The NRLA, in other words, will offer as rich and varied a feast as ever. The only thing not on the menu is nostalgia. ‘The artform itself has evolved so it would be crazy to stay where we were ten years ago,’ says artistic director Nikki Milican, one of a rare breed to have been awarded an OBE for ‘services to performance art’. ‘You have to keep moving one step ahead of the game. Thirty years is a good psychological moment to put a full stop and move on. It’s not the end of anything, it’s the beginning of the next phase …’

National Review of Live Art, various venues, Glasgow, Wed 17–Sun 21 Mar.

© Mark Fisher 2010

The City, theatre review

Published in The Guardian

The City

Tron, Glasgow
4 out of 5

Martin Crimp's 2008 play is defined by political movements way beyond the suburban garden of Chris and Clair. No exchange between this professional ­couple is complete without some allusion to torture, warfare and abuse. The strain on their relationship – which goes from frosty to frigid in the taut ­performances of Ronnie Simon and Selina Boyack – is a consequence of a social order in which brute power is everything.

The tension that grows between them has the familiar symptoms of jealousy and vulnerability, but its causes are the violence of an inhumane society. When Clair tells Chris to impose his will – just as he is at his lowest, most emasculated ebb – it is a demand that calls to mind the soldiers who have brutalised the population of an unnamed foreign city and of the indifferent capitalist system that has robbed him of his job.

In this, The City sits between the fashionably dystopian visions of Simon Stephens's Pornography and Torben Betts's The Unconquered with its own quality of enigmatic strangeness ­compelling us forward in Andy Arnold's stark studio staging. Is Chris a benign victim or a sadist, voyeur and abuser? What are we to make of the allusions to prisons? And why do the abducted child, the daughter and the neighbour all wear pink trousers?

Crimp's resolution has a touch of "then I woke up and it was all a dream" about it, but his theatrical blurring of fact and fiction only reinforces the sense of psychological damage caused by a dysfunctional society. With Gabriel ­Quigley's neighbour adding to the atmosphere of creepy calmness, it makes for a riveting and troubling 70 minutes.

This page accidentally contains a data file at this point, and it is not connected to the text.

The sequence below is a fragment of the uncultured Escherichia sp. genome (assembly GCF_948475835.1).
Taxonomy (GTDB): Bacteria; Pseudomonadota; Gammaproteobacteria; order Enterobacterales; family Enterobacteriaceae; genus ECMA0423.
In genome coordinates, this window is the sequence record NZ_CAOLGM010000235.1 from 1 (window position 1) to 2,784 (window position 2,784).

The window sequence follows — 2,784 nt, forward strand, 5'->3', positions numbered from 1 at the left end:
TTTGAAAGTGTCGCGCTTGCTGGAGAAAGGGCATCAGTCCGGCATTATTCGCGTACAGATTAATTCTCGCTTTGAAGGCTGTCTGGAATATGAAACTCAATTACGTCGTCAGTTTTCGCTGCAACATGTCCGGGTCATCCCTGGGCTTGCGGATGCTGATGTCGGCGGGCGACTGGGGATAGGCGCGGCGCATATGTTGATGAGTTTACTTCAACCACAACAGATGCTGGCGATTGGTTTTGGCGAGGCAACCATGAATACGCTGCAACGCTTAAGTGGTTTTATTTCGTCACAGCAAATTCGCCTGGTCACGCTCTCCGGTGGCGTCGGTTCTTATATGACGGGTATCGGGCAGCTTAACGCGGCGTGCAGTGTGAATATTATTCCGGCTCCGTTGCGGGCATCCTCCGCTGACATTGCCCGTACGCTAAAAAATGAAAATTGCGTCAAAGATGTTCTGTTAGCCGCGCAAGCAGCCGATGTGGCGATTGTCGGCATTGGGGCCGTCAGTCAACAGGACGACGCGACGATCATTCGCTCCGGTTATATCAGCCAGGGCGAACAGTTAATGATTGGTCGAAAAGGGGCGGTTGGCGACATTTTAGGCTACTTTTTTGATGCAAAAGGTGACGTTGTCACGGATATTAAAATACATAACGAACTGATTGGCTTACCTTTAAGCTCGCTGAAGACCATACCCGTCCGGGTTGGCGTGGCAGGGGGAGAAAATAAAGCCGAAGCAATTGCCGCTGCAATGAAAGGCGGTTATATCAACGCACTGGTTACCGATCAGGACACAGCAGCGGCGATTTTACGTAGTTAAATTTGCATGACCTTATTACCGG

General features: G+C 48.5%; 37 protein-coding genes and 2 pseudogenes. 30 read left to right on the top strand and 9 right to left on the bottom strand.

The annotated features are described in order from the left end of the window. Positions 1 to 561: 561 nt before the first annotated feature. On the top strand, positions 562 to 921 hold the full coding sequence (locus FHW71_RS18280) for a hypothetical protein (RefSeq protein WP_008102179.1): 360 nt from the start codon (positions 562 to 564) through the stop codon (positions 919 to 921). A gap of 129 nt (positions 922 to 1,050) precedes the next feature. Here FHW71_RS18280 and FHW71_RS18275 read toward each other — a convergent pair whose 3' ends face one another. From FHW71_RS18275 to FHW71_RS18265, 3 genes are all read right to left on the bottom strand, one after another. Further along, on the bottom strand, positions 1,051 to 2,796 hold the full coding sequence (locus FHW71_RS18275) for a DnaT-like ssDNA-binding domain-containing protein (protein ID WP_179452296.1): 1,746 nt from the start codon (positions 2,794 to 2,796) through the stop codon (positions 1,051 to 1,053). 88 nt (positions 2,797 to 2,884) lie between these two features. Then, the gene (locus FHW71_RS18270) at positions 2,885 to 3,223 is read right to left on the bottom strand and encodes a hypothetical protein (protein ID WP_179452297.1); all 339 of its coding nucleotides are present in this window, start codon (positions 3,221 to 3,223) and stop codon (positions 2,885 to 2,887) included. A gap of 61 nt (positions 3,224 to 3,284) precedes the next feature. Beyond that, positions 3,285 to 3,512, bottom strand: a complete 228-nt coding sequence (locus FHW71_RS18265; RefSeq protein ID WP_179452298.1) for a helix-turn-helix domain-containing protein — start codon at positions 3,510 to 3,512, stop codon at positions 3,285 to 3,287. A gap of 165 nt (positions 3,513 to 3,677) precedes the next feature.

Until 6 March. Box office: 0141 552 4267.

© Mark Fisher 2010

Wednesday, February 24, 2010

Heaven, Traverse/Play, Pie, Pint review

Published in The Guardian


Òran Mór, Glasgow
3 out of 5

I had assumed Simon Stephens would have reworked his short two-hander since the summer when the Traverse gave it a breakfast reading on the ­Edinburgh fringe. But here it is in a fuller but still bare-bones production for A Play, a Pie and a Pint, the lunchtime theatre season, with the same oddball charm and the same feeling that its deeper meaning is just out of grasp.

On balance, this is a good thing, not least because Heaven's combination of character comedy, plot revelations and philosophical reflection suit the ­laid-back lunchtime format. Give or take the odd fudged line, Dominic Hill's production makes a lively, if elliptical start to a five-play run of Traverse co-productions.

The scene is a departure lounge where two strangers awaiting a flight to Turin fall into a dispute over some ­litter. Kyle (Sean Scanlan), a 67-year-old former pianist is just the sort of ­busybody the younger Sean (Robert Jack) would sooner avoid as he makes a break for freedom from his job in a North Berwick hotel.

What starts as an amusingly pedantic struggle moves into less certain territory. Behind Kyle's fuddy-duddy appearance lies a bit of a radical – and perhaps something of the deus ex machina – although not radical enough to embrace Sean's decision to escape his idyllic ­family life. In place of a predictable kind of heaven, the father of two has opted for the thrill of the unknown.

The unsettling comedy finds a resolution of sorts in Kyle's incongruous rendition of Heaven, the trippy ode to celestial emptiness by Talking Heads. Whether from a beauty spot or an airport, Sean is escaping from a "place where nothing ever happens", like an artist searching for life whatever the personal cost.

Until Saturday. Box office: 0844 477 1000. Then at Traverse, Edinburgh (0131-228 1404), 2-6 March.

© Mark Fisher 2010

Tuesday, February 23, 2010

What We Know theatre review

What We Know
Traverse, Edinburgh
We live in a society disconnected from death. For a certain generation this messy inevitability takes place unseen in far away hospitals and care homes. When finally it intrudes, as intrude it must, it generates a sense of outrage in the bereaved, as if it had no right to be there. This is why so many contemporary plays treat death as the starting point of a study of mourning and not, as in the less sentimental classical tradition, the end point of a tragedy.

Pamela Carter's What We Know, co-produced by her Ek Performance company, is in this territory, but she escapes the most indulgent pitfalls in two ways. The first is to make the death unexpected, turning the play into an exploration of shock as much as of grief. The second is to construct the play in such a way that the audience feels the jolt with a similar intensity to the bereaved woman at the story's heart.

In a technique reminiscent of the second act of Anthony Neilson's The Wonderful World of Dissocia, Carter kicks off the play with a scene of such ultra-realistic banality that the switch into a more metaphysical realm is genuinely disorientating. One minute, the excellent Kate Dickie and Paul Thomas Hickey are making a meal together in real time - onions, tomatoes, chit chat and all - the next minute, Dickie is having an enigmatic conversation with a 16-year-old boy, then hosting a dinner party for three guests she didn't know she'd invited.

Not all of this works perfectly. The first scene is too long and the second too elliptical. The third, however, is superb, a comedy of excruciating social awkwardness worthy of Mike Leigh, boasting brilliantly observed performances by Anne Lacey, Pauline Lockhart and Robin Laing and topped by a raw and moving portrait of grief by Dickie herself.